Wheat does not always produce the same type of flour, the world around. I provided a recipe for Northern Irish soda farls in this post, and want to provide a recipe shortly for Irish “wheaten bread,” a loaf of bread that is similarly leavened with baking soda reacting with buttermilk, but is baked in the oven and uses a whole wheat flour.
But first, we need to discuss flours. In the aforementioned soda farl recipe, I wrote that you could use all purpose white flour. And it does do the job not too badly. If you’re in North America however, you might want to consider a flour especially for cake and pastry making. But you don’t really need to.
When it comes to the wheaten bread though, it will be tough to get the same flavor and texture using regular whole wheat flour that is available in North America. My mom, after we moved to Canada, would use the whole wheat that was easily found in the grocery store, but she would also mix it with something called “Graham Flour” which is no longer available for whatever reason. Adding graham flour gave the bread a much closer texture to what we would bake “back home.”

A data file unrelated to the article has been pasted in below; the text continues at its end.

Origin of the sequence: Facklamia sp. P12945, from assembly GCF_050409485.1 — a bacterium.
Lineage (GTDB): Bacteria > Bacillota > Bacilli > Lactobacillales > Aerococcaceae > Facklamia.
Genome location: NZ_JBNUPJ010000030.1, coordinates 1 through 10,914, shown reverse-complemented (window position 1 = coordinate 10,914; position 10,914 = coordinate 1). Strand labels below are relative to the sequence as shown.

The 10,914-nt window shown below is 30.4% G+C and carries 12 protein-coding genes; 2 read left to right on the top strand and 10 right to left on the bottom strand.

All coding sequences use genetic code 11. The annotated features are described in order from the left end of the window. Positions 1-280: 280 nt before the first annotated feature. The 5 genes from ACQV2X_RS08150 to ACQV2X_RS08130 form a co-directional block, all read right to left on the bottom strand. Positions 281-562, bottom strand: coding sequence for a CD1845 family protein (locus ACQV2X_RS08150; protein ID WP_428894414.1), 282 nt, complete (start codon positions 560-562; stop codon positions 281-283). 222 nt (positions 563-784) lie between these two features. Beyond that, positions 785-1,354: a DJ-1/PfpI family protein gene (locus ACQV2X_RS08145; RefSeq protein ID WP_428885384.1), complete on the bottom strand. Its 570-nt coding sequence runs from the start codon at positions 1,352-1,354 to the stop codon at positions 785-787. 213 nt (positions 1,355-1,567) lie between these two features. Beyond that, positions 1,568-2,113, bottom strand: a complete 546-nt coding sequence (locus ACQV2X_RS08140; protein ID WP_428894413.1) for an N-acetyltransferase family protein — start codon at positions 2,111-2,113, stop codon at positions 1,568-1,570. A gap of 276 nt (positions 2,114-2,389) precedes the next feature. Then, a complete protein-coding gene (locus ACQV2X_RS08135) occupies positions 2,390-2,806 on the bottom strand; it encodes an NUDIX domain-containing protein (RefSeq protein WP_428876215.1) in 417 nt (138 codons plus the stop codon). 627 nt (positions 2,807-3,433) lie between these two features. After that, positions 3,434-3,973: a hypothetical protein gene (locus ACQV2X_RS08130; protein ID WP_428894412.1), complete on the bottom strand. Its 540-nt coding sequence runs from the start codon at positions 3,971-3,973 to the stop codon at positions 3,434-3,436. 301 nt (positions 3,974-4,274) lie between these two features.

Perhaps you are wondering why this is? Well, North American wheat is generally a “hard” wheat whereas the wheat grown in Ireland is a “soft” wheat. Soft wheat is lower in both gluten and protein and is easier to mill than hard wheat. While lower in gluten and protein, it is higher in starch than hard wheat varieties.
If you are in North America and want to make Irish wheaten that is as close to that made in Northern and Republic of Ireland, you have a couple of choices. You could get a wholewheat flour made from a soft red wheat and this may be available at your supermarket if they carry the King Arthur brand of flours. If not, you can order it directly from their website: King Arthur Soft Red Wheat Flour.
Your best bet though is to try to find a supplier of Odlums course wholemeal flour. Odlums is the major supplier of flour throughout the island of Ireland, and it is milled from Irish wheat. This is the exact same wheat flour that most people who make Irish wheaten bread in Ireland, would use. Thankfully, there is a specialty shop not far from me that imports Odlums flour products and I am able to get it that way, although it is not inexpensive. If you’re interested though (I know they will ship across Canada, but not sure about into the US), you can try A Bit Of Home.
So now you know a little bit more about wheat flour and why your soda farls and wheaten bread might not be turning out exactly like the way it does in Ireland!